DIRECT ACTION PROTESTS WILL INCREASE M1 COSTS, SAY CLIMATE CAMPAIGNERS
A network of climate change activists have declared their intention to step up protests against the controversial £5.1 M1 widening programme. In a week when the spiraling costs of the widening schemes have come under scrutiny, campaigners believe that additional expenses due to protest activity have not been included, and will drive costs up further.
The Government is proposing to widen the M1 motorway from the M25 to Milton Keynes, and from Leicester to Leeds, in a series of sectional schemes (1). Recently it was revealed in a Government report (2) that the total cost of all these M1 Widening schemes has risen to £5.1 billion, equivalent to £43 million per mile (3). This is comparable to the annual rail budget for the whole UK of around £5 billion (4).
Activists campaigning against climate change have identified the M1 as a focus. They have hung banners (5), picketed Highways Agency exhibitions, blockaded the offices of contractors (6), and held other protests. There have also been attempts to stop work on the current widening scheme around Sheffield, although these so far have been prevented by huge police operations (7). This is part of an increasing national wave of direct action targetted around climate change, much of which has been inspired by the “Camp for Climate Action” held in September 2006, when hundreds of activists attempted to close down Drax coal-fired power station in Yorkshire (8).
The huge protests against the Newbury Bypass in 1996 give an idea of the additional costs that protest activity can add to a road scheme. The construction costs of the 10-mile Newbury scheme were over £100 million (9), whereas policing costs accounted for another £5 million, and private security (including fencing and lighting) added another £23.7 million (10). Thus, protests can be seen to have increased total costs at Newbury by nearly a third. If this pattern were repeated with the M1, total costs for all the schemes would be in the region of £6.7 billion.
Activist Chris Hooper said :
“The M1 schemes are totally unacceptable at a time when we need to be reducing traffic for the sake of the climate, not encouraging it to grow. We will oppose these widenings at every stage and turn back the bulldozers; a wider M1 is far too costly in both economic and environmental terms, and must be stopped.”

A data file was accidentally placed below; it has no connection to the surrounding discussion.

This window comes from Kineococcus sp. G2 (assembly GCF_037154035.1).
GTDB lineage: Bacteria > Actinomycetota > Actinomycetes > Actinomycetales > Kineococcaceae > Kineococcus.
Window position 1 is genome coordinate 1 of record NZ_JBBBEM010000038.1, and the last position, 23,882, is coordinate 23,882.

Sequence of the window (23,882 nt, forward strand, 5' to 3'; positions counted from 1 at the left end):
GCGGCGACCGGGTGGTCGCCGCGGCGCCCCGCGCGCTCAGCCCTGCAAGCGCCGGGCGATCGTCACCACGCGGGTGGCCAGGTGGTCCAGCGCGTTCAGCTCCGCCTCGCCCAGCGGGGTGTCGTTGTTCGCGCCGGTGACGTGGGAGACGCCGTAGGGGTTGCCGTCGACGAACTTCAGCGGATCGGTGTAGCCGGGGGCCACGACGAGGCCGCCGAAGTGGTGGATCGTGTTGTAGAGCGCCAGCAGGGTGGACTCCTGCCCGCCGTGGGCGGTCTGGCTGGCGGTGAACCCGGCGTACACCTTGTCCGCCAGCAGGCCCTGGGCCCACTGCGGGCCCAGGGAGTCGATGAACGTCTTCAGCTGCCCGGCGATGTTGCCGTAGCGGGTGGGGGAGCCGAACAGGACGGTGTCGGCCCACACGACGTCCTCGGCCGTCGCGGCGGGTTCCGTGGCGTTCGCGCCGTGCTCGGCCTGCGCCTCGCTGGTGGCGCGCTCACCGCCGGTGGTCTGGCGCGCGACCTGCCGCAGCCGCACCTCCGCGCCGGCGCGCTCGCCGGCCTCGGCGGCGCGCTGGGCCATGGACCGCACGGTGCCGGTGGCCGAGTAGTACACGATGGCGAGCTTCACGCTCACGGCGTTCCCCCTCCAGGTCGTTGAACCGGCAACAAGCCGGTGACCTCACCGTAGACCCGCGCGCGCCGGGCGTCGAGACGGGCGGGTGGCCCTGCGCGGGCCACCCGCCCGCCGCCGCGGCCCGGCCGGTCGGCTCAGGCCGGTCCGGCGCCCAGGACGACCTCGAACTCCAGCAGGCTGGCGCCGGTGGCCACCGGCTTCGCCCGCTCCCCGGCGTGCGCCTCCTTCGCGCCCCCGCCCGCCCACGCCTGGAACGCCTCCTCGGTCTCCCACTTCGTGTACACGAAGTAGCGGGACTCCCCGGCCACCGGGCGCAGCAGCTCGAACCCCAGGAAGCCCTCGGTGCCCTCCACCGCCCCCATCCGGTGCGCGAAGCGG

NOTES FOR EDITORS :
1. See http://www.highways.gov.uk/ for more detailed descriptions of schemes.
2. In Appendix 12 of Review of Highways Agency's Major Roads Programme, a report by Mike Nichols for the Department for Transport, March 2007 – available at http://www.dft.gov.uk/pgr/roads/nicholsreport/nicholsreport
3. As reported, for example, in the Observer, 6/5/07 – see
http://observer.guardian.co.uk/uk_news/story/0,,2073611,00.html. (The Observer quotes a figure of £21 million per mile because it counts total lane miles, not motorway miles!)
4. As quoted in the Times, http://business.timesonline.co.uk/tol/business/article1290116.ece
5. See http://www.indymedia.org.uk/en/2006/10/354854.html
6. See for example http://www.indymedia.org.uk/en/regions/nottinghamshire/2007/03/366214.html
7. Reported at http://news.bbc.co.uk/1/hi/england/south_yorkshire/6559839.stm
8. See http://www.climatecamp.org.uk/press.php for press releases and media links for the 2006 Drax protests.
9. Note that the basic construction costs themselves (at least £100 million) were significantly greater than the original Highways Agency estimate of £74 million.
10. Quoted in a 2000 report by the Major Projects Association, available at http://www.majorprojects.org/pubdoc/630.pdf